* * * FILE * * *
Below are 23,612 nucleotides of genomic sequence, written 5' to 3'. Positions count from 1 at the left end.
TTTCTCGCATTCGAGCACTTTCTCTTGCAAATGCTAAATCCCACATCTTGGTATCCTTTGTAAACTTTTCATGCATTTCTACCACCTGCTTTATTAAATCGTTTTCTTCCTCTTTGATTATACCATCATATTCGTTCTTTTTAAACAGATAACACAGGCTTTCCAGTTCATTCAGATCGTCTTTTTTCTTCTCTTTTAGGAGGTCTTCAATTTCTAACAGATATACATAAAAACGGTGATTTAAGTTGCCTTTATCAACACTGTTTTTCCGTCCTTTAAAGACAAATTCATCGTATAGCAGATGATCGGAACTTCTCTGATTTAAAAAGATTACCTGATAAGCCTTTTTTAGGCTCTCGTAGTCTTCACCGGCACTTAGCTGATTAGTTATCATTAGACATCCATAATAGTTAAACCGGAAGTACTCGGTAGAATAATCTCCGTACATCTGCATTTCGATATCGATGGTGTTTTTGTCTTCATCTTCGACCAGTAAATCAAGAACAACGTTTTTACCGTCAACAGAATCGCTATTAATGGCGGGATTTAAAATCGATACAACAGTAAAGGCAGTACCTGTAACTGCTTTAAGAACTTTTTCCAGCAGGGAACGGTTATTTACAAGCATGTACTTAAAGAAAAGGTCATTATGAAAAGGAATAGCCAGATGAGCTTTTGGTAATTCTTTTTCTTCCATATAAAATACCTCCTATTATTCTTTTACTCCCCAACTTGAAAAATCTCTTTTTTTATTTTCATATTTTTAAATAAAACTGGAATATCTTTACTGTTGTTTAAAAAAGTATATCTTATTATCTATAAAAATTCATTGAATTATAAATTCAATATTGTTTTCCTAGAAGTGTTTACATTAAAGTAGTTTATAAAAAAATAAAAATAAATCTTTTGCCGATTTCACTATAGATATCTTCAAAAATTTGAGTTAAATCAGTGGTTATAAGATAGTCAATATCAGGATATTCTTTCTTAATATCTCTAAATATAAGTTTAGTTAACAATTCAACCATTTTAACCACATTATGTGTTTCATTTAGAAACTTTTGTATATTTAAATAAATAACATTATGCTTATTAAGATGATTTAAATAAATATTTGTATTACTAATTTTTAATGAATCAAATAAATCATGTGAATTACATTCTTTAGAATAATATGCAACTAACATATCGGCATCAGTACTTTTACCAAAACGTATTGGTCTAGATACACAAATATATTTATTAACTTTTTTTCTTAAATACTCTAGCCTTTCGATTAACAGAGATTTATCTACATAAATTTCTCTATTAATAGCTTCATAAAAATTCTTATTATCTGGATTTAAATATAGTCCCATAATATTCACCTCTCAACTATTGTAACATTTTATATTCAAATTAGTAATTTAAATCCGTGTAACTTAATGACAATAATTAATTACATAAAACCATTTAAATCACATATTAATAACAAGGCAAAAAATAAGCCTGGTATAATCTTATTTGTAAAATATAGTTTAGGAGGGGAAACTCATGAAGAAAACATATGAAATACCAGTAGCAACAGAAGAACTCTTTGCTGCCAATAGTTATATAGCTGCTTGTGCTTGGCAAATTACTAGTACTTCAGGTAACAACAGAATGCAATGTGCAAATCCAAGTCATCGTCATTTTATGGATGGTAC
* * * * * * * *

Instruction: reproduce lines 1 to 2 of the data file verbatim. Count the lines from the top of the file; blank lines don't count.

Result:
Below are 23,612 nucleotides of genomic sequence, written 5' to 3'. Positions count from 1 at the left end.
TTTCTCGCATTCGAGCACTTTCTCTTGCAAATGCTAAATCCCACATCTTGGTATCCTTTGTAAACTTTTCATGCATTTCTACCACCTGCTTTATTAAATCGTTTTCTTCCTCTTTGATTATACCATCATATTCGTTCTTTTTAAACAGATAACACAGGCTTTCCAGTTCATTCAGATCGTCTTTTTTCTTCTCTTTTAGGAGGTCTTCAATTTCTAACAGATATACATAAAAACGGTGATTTAAGTTGCCTTTATCAACACTGTTTTTCCGTCCTTTAAAGACAAATTCATCGTATAGCAGATGATCGGAACTTCTCTGATTTAAAAAGATTACCTGATAAGCCTTTTTTAGGCTCTCGTAGTCTTCACCGGCACTTAGCTGATTAGTTATCATTAGACATCCATAATAGTTAAACCGGAAGTACTCGGTAGAATAATCTCCGTACATCTGCATTTCGATATCGATGGTGTTTTTGTCTTCATCTTCGACCAGTAAATCAAGAACAACGTTTTTACCGTCAACAGAATCGCTATTAATGGCGGGATTTAAAATCGATACAACAGTAAAGGCAGTACCTGTAACTGCTTTAAGAACTTTTTCCAGCAGGGAACGGTTATTTACAAGCATGTACTTAAAGAAAAGGTCATTATGAAAAGGAATAGCCAGATGAGCTTTTGGTAATTCTTTTTCTTCCATATAAAATACCTCCTATTATTCTTTTACTCCCCAACTTGAAAAATCTCTTTTTTTATTTTCATATTTTTAAATAAAACTGGAATATCTTTACTGTTGTTTAAAAAAGTATATCTTATTATCTATAAAAATTCATTGAATTATAAATTCAATATTGTTTTCCTAGAAGTGTTTACATTAAAGTAGTTTATAAAAAAATAAAAATAAATCTTTTGCCGATTTCACTATAGATATCTTCAAAAATTTGAGTTAAATCAGTGGTTATAAGATAGTCAATATCAGGATATTCTTTCTTAATATCTCTAAATATAAGTTTAGTTAACAATTCAACCATTTTAACCACATTATGTGTTTCATTTAGAAACTTTTGTATATTTAAATAAATAACATTATGCTTATTAAGATGATTTAAATAAATATTTGTATTACTAATTTTTAATGAATCAAATAAATCATGTGAATTACATTCTTTAGAATAATATGCAACTAACATATCGGCATCAGTACTTTTACCAAAACGTATTGGTCTAGATACACAAATATATTTATTAACTTTTTTTCTTAAATACTCTAGCCTTTCGATTAACAGAGATTTATCTACATAAATTTCTCTATTAATAGCTTCATAAAAATTCTTATTATCTGGATTTAAATATAGTCCCATAATATTCACCTCTCAACTATTGTAACATTTTATATTCAAATTAGTAATTTAAATCCGTGTAACTTAATGACAATAATTAATTACATAAAACCATTTAAATCACATATTAATAACAAGGCAAAAAATAAGCCTGGTATAATCTTATTTGTAAAATATAGTTTAGGAGGGGAAACTCATGAAGAAAACATATGAAATACCAGTAGCAACAGAAGAACTCTTTGCTGCCAATAGTTATATAGCTGCTTGTGCTTGGCAAATTACTAGTACTTCAGGTAACAACAGAATGCAATGTGCAAATCCAAGTCATCGTCATTTTATGGATGGTAC